HAVANA – Could a new wave of Cuban baseball players be headed for the majors in America without having to defect from the communist island?
Cuba announced Friday that athletes from all sports will soon be able to sign contracts with foreign leagues, a break with a decades-old policy that held pro sports to be anathema to socialist ideals.
But American baseball fans shouldn’t celebrate just yet. The Cold War-era embargo against Cuba means it may not happen anytime soon.
If it does come to pass, it could increase – astronomically, in some cases – the amount of money Cuban baseball players can earn.
Athletes’ wages are not made public in Cuba but are believed to be somewhere around the $20 a month that most other state employees earn – a tiny fraction of the millions many U.S. big-leaguers make.
It’s the dream of many athletes to test themselves in other leagues – the big leagues, if at some point my country would allow it, said Yasmani Tomas, who is one of Cuba’s top talents, batting .345 last season with the powerhouse Havana Industriales.
Under the policy, athletes will be eligible to play abroad as long as they fulfill their commitments at home, the Communist Party newspaper Granma reported. For baseball players, that means being available for international competitions and Cuba’s November-to-April league.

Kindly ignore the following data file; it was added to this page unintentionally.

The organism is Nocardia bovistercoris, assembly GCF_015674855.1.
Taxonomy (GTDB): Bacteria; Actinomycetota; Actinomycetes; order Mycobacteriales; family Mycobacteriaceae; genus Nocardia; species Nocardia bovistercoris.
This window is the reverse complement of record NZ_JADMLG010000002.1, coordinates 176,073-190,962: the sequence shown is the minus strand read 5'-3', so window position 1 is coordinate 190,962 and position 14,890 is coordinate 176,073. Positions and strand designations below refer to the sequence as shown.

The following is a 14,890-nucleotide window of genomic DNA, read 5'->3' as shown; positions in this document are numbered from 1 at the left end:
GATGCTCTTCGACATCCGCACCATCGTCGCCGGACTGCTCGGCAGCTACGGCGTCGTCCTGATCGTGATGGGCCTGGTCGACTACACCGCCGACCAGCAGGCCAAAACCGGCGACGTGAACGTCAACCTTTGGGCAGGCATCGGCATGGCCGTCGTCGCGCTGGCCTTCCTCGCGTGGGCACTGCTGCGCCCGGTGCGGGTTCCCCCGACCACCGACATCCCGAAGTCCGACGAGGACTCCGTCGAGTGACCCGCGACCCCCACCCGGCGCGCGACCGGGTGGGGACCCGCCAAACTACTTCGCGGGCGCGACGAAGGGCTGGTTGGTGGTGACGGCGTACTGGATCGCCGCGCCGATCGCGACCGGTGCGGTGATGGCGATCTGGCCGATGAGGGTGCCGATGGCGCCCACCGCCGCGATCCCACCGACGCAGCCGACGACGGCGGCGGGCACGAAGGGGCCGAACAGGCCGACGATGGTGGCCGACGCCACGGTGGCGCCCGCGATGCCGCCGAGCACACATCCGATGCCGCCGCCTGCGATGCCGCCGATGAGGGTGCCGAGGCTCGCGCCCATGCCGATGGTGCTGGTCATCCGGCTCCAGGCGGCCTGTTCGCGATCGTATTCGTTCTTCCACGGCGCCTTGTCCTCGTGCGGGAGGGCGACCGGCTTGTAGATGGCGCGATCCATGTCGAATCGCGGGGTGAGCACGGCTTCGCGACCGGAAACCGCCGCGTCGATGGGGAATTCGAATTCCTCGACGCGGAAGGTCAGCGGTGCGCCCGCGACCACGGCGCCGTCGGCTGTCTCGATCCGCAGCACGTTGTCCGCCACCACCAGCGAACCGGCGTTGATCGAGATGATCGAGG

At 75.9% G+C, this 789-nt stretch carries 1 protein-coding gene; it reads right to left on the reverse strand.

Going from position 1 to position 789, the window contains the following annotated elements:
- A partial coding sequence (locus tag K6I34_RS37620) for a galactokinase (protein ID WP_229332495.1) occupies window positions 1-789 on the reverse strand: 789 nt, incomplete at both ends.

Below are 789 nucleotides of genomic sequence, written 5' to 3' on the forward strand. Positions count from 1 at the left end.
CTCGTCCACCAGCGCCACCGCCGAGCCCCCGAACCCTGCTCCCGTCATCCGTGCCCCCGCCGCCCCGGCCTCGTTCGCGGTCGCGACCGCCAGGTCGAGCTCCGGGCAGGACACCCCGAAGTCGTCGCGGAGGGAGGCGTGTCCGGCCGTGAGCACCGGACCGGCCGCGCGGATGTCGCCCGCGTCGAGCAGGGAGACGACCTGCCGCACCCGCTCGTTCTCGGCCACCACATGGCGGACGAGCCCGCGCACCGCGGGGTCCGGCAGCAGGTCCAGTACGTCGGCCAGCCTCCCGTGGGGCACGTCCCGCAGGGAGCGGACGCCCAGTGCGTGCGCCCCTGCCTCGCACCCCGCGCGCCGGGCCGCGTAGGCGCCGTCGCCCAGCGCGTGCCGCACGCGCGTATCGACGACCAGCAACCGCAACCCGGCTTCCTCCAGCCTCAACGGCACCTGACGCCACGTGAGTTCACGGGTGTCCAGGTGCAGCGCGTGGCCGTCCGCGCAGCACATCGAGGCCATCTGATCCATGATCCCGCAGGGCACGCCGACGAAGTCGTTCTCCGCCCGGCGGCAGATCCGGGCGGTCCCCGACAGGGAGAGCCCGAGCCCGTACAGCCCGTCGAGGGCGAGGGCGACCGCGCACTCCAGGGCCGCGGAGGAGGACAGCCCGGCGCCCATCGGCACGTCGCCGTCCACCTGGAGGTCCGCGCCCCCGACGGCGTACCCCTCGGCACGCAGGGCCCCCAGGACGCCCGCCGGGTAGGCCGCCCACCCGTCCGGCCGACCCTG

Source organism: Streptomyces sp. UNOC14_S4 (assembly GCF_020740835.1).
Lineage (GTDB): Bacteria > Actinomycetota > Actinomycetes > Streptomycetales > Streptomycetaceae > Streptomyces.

President Raul Castro’s government clearly hopes the move will stem defections by athletes who are lured abroad by the possibility of lucrative contracts, a practice that saps talent from Cuba’s teams.
I think this could help stop the desertions a little bit, said Yulieski Gourriel, a talented 29-year-old third baseman who batted .314 last year for Sancti Spiritus.
Cuban defectors now in the majors include the Dodgers’ Yasiel Puig, who signed a seven-year, $42 million contract and Aroldis Chapman who is making just over $5 million a year with the Cincinnati Reds.
Our policy has not changed. Cuban players need to be unblocked by a license from the Office of Foreign Assets Control in order to play for the MLB, said John Sullivan, spokesman for the U.S. Treasury Department’s Office of Foreign Assets Control. In order to qualify, the players must prove that they have permanent residency outside of Cuba.
Another complication: Major League Baseball and its players union would have to decide if Cubans would be able to sign as free agents or would have to go through the international draft that baseball hopes to start in 2017.